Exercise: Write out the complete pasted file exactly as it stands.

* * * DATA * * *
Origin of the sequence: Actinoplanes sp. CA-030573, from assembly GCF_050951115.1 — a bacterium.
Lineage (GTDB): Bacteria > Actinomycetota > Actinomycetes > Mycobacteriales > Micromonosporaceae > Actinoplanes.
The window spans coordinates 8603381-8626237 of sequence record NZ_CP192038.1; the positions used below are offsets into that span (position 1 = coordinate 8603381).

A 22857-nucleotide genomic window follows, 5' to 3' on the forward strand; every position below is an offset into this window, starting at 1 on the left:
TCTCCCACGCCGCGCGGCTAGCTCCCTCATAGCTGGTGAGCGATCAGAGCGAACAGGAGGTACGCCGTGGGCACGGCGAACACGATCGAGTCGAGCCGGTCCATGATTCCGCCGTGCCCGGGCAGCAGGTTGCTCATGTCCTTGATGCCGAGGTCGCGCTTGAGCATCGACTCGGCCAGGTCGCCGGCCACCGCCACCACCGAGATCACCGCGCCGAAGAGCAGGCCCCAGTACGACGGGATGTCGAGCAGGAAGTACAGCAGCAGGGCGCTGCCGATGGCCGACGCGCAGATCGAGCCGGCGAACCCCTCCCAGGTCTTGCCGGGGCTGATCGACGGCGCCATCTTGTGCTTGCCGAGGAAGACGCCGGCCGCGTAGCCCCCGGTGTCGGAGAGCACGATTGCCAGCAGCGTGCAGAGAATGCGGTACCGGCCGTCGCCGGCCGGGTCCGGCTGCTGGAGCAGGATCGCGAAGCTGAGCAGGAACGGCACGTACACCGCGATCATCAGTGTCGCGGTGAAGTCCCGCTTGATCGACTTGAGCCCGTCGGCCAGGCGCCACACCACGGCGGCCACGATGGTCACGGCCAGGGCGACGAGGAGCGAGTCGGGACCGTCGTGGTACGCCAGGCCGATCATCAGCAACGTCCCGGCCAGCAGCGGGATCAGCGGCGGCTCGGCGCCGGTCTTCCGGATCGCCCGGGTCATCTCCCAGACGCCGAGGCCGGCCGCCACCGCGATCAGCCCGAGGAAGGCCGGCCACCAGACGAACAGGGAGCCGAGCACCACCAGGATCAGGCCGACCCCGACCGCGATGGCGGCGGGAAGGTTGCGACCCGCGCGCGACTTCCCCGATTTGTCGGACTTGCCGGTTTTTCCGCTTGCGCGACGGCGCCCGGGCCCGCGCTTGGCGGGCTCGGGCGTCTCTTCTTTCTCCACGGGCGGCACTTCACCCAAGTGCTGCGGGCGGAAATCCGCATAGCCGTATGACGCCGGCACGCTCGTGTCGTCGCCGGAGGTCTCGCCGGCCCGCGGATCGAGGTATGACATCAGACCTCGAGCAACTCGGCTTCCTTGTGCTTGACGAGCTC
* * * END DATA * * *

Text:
Origin of the sequence: Actinoplanes sp. CA-030573, from assembly GCF_050951115.1 — a bacterium.
Lineage (GTDB): Bacteria > Actinomycetota > Actinomycetes > Mycobacteriales > Micromonosporaceae > Actinoplanes.
The window spans coordinates 8603381-8626237 of sequence record NZ_CP192038.1; the positions used below are offsets into that span (position 1 = coordinate 8603381).

A 22857-nucleotide genomic window follows, 5' to 3' on the forward strand; every position below is an offset into this window, starting at 1 on the left:
TCTCCCACGCCGCGCGGCTAGCTCCCTCATAGCTGGTGAGCGATCAGAGCGAACAGGAGGTACGCCGTGGGCACGGCGAACACGATCGAGTCGAGCCGGTCCATGATTCCGCCGTGCCCGGGCAGCAGGTTGCTCATGTCCTTGATGCCGAGGTCGCGCTTGAGCATCGACTCGGCCAGGTCGCCGGCCACCGCCACCACCGAGATCACCGCGCCGAAGAGCAGGCCCCAGTACGACGGGATGTCGAGCAGGAAGTACAGCAGCAGGGCGCTGCCGATGGCCGACGCGCAGATCGAGCCGGCGAACCCCTCCCAGGTCTTGCCGGGGCTGATCGACGGCGCCATCTTGTGCTTGCCGAGGAAGACGCCGGCCGCGTAGCCCCCGGTGTCGGAGAGCACGATTGCCAGCAGCGTGCAGAGAATGCGGTACCGGCCGTCGCCGGCCGGGTCCGGCTGCTGGAGCAGGATCGCGAAGCTGAGCAGGAACGGCACGTACACCGCGATCATCAGTGTCGCGGTGAAGTCCCGCTTGATCGACTTGAGCCCGTCGGCCAGGCGCCACACCACGGCGGCCACGATGGTCACGGCCAGGGCGACGAGGAGCGAGTCGGGACCGTCGTGGTACGCCAGGCCGATCATCAGCAACGTCCCGGCCAGCAGCGGGATCAGCGGCGGCTCGGCGCCGGTCTTCCGGATCGCCCGGGTCATCTCCCAGACGCCGAGGCCGGCCGCCACCGCGATCAGCCCGAGGAAGGCCGGCCACCAGACGAACAGGGAGCCGAGCACCACCAGGATCAGGCCGACCCCGACCGCGATGGCGGCGGGAAGGTTGCGACCCGCGCGCGACTTCCCCGATTTGTCGGACTTGCCGGTTTTTCCGCTTGCGCGACGGCGCCCGGGCCCGCGCTTGGCGGGCTCGGGCGTCTCTTCTTTCTCCACGGGCGGCACTTCACCCAAGTGCTGCGGGCGGAAATCCGCATAGCCGTATGACGCCGGCACGCTCGTGTCGTCGCCGGAGGTCTCGCCGGCCCGCGGATCGAGGTATGACATCAGACCTCGAGCAACTCGGCTTCCTTGTGCTTGACGAGCTC